Open data is data that can be freely used, re-used and redistributed by anyone – subject only, at most, to the requirement to attribute and share-alike (FOSTER).
The key features of openness are:
- Availability and access: the data must be available as a whole and at no more than a reasonable reproduction cost, preferably by downloading over the internet. The data must also be available in a convenient and modifiable form.
- Reuse and redistribution: the data must be provided under terms that permit reuse and redistribution including the intermixing with other datasets. The data must be machine-readable.
- Universal participation: everyone must be able to use, reuse and redistribute — there should be no discrimination against fields of endeavour or against persons or groups. For example, ‘non-commercial’ restrictions that would prevent ‘commercial’ use, or restrictions of use for certain purposes (e.g. only in education), are not allowed.
The term open data is connected with the term FAIR data that present an inevitable part of open science and describe basic principles of good data management and open access to research data.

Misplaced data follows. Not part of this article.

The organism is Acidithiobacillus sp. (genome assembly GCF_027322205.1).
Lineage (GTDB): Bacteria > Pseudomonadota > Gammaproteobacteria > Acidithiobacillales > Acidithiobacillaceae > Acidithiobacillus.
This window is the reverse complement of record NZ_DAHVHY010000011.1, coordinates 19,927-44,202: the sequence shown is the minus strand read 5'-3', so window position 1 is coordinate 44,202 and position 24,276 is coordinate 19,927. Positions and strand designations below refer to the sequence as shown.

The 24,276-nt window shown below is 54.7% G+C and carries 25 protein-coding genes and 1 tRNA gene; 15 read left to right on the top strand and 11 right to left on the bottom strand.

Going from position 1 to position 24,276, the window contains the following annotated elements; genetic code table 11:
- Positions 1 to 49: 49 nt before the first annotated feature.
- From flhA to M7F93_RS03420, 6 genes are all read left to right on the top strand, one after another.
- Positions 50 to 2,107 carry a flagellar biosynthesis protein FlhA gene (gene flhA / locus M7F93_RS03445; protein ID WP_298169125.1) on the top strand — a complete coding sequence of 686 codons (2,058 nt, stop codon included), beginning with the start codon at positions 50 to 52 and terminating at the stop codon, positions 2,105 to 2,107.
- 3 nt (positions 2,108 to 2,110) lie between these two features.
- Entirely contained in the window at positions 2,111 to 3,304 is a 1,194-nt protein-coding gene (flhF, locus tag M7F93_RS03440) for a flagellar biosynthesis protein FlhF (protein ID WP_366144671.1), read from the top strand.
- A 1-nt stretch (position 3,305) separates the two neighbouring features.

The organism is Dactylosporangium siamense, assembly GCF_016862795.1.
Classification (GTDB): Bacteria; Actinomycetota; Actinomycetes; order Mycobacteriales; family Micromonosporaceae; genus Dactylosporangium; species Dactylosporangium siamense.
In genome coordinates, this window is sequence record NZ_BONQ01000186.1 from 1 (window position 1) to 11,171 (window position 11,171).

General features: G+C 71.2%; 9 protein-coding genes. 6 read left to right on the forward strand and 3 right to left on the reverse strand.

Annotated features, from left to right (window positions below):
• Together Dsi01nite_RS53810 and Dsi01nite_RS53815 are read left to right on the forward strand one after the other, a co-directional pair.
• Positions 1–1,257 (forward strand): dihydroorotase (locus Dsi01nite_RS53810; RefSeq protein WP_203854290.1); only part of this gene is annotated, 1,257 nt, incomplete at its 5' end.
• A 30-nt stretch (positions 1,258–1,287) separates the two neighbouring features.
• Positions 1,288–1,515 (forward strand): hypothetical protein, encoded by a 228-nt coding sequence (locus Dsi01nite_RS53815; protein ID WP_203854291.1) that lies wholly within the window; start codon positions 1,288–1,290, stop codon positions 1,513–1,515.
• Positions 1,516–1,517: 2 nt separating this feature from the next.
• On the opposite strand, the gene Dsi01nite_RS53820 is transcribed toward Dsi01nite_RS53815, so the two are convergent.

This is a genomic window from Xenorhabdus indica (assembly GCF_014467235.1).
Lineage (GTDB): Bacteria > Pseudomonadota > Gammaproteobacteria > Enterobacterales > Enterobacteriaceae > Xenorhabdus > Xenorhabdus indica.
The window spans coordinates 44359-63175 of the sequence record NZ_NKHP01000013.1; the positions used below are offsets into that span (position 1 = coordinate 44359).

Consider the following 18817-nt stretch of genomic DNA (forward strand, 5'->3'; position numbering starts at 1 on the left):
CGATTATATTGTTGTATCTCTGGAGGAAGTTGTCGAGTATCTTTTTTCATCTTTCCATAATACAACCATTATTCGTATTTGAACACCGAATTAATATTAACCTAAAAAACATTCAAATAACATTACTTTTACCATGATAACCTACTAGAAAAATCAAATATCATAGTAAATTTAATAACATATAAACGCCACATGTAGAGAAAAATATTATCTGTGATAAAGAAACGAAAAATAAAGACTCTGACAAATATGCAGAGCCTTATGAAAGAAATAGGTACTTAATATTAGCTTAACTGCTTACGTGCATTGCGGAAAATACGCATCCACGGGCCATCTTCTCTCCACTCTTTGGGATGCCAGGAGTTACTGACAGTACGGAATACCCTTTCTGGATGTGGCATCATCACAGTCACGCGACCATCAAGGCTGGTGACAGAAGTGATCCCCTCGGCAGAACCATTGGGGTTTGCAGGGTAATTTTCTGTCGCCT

The principles emphasise machine-actionability (i.e., the capacity of computational systems to find, access, interoperate, and reuse data with none or minimal human intervention). The ultimate goal of FAIR is to optimise the reuse of data.The FAIR principles were published in 2016 for the first time. They were accepted by the European Union and many other organisations, including universities and research institutions.
More information and resources in English:
Open Knowledge Foundation: https://okfn.org/opendata/
Open Data Handbook: https://opendatahandbook.org/guide/en/what-is-open-data/
UNESCO Recommendation on Open Science: https://en.unesco.org/science-sustainable-future/open-science/recommendation
GO FAIR: https://www.go-fair.org/